I am primarily a ceramicist. I typically use the Japanese raku firing process to finish my pieces and give them their distinctive surfaces. My raku work is non-traditional in that I don’t rely on the lustrous effects generally associated with the raku firing process. Instead, I use the raku firing process as a medium to “paint,” exploring a variety of subjects, including figurative, natural, and contemporary subject matter. My work is representational, often with a nod to the classical arts. I like to explore different themes and usually work on multiple projects simultaneously to keep my perspective fresh. The raku process provides a unique warmth and a feeling of antiquity to the work. The process is never entirely controllable. Each piece is unique and can never be replicated identically. However, over time and with experience, I have learned to fairly consistently predict results and repeat genres.
Saggar work gives me a chance to explore the random and uncontrollable nature of the process. I love the rich, warm reds, pinks and oranges. I have also stretched the process to include underglaze base colors to enhance and deepen the intensity of the colors I can achieve.
The prints on clay give me a chance to be “painterly.” Although I had a double emphasis in college in the studio arts with ceramic sculpture and oil painting, for the past two decades, I have involved almost exclusively with clay. But my love of painterly surfaces and the classical arts always finds a way to “peek through.”
Saggar firing is a primitive decorative firing process where prepared pots are nestled into saggars* filled with organic materials, such as salt, seaweed, or leaves, and/or not-so organic materials such as copper wire and/or Miracle-Gro. The materials ignite and fume during firing within the saggar, leaving a chemical residue or shadow on the pot. Ware produced this way may display random and dramatic markings, with colors ranging from distinctive black markings to flashes of greens, oranges, pinks and red tones. *A saggar traditionally was a lidded ceramic jar into which the prepared pot was placed with organic material surrounding it. Shari uses “the poor man’s method” which is to use a couple layers of heavy duty aluminum foil as the saggar.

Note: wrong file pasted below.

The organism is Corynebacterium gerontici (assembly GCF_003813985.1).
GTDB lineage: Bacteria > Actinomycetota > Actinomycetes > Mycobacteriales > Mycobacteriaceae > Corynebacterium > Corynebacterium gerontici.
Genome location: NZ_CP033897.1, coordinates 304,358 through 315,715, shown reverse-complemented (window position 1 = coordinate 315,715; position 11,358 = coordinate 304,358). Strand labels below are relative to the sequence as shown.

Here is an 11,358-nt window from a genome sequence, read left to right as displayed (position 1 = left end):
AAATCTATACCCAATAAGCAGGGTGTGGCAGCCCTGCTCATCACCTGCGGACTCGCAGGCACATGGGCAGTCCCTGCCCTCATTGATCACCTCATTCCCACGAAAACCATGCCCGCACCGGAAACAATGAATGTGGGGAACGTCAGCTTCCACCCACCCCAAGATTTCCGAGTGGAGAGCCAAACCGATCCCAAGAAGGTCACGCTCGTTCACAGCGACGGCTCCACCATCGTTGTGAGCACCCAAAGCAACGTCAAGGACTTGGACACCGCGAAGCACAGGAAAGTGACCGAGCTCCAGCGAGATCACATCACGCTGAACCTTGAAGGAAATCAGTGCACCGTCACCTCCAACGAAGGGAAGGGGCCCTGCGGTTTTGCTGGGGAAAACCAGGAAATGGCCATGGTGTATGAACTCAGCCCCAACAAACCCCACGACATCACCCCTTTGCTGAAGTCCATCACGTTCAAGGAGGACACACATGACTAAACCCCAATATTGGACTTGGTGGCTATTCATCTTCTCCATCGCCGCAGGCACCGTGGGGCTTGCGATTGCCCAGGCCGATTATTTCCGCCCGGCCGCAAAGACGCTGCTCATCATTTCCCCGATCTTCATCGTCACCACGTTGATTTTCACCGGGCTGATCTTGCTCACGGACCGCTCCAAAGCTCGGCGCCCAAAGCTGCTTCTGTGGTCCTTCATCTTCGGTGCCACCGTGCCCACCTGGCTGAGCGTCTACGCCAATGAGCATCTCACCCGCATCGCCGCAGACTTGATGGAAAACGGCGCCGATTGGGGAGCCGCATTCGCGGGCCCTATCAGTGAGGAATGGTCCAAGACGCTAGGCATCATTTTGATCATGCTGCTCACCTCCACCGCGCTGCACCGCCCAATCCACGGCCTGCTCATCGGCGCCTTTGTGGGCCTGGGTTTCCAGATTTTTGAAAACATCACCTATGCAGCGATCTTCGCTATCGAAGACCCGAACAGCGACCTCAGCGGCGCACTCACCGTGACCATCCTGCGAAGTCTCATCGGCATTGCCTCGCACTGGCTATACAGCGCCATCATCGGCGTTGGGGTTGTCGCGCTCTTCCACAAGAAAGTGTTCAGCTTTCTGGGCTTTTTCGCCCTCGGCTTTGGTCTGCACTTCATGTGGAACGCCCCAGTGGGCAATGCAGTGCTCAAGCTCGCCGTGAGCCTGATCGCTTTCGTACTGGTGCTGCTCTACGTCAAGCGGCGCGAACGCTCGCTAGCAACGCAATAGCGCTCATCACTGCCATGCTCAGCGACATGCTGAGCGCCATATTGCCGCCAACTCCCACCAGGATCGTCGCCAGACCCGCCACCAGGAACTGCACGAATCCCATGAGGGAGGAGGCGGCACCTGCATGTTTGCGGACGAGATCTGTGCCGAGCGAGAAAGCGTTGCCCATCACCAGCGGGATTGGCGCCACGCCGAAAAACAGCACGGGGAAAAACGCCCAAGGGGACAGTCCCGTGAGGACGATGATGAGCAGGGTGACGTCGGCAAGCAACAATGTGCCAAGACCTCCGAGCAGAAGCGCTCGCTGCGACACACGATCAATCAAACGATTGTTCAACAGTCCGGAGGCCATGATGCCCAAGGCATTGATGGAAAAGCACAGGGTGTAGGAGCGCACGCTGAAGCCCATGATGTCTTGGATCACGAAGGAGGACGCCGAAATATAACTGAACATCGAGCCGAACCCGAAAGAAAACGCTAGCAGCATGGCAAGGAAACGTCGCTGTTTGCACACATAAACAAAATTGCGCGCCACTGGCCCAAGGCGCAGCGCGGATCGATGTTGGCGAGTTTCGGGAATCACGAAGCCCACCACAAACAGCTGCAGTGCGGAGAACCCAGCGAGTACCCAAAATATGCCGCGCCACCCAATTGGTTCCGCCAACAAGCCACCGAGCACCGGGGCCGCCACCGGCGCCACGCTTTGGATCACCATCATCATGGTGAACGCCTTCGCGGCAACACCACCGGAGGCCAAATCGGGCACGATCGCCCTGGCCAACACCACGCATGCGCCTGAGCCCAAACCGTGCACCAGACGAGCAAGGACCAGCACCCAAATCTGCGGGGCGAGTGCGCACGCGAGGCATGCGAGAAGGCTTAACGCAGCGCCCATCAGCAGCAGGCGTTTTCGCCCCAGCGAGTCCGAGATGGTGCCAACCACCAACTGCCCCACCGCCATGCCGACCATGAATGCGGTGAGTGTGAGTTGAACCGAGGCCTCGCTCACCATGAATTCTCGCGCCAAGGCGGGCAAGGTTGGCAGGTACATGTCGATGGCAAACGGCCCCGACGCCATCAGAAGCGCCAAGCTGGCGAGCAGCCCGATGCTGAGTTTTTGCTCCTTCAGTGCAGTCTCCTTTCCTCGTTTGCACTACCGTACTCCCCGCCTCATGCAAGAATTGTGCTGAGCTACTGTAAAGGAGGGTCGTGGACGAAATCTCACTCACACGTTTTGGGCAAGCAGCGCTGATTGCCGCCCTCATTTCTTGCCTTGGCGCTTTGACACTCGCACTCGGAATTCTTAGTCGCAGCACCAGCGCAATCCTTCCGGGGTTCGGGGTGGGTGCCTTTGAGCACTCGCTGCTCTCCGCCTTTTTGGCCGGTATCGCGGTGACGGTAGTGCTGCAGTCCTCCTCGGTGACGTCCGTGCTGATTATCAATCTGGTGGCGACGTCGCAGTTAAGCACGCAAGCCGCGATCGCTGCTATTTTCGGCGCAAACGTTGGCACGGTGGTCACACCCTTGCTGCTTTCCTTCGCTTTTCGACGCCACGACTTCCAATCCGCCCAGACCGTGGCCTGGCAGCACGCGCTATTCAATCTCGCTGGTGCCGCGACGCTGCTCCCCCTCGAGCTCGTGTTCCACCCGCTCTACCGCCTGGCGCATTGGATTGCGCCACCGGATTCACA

Raku is a primitive firing process developed hundreds of years ago by the Japanese to produce ware for the tea ceremony. Raku is generally regarded to have been introduced to America by Paul Soldner in the 1960s. Because of the nature of the firing process, the final outcome of a piece can not be completely predicted. A once fired (bisqued) piece is coated with special glazes. In the American raku process a red hot piece is removed from the kiln and put in something combustible (such as newspaper, leaves or sawdust). This creates a reduction atmosphere which influences the outcome of the glaze and blackens any exposed clay body. Shari uses Raku in an unorthodox manner to create a representational images. The process adds a richness and a sense of antiquity.
Prints on Clay
Using underglazes instead of paint, Shari prints images on clay. She further embellishes the surface with brush work to create a complex surface and to tell a story or capture a moment in time.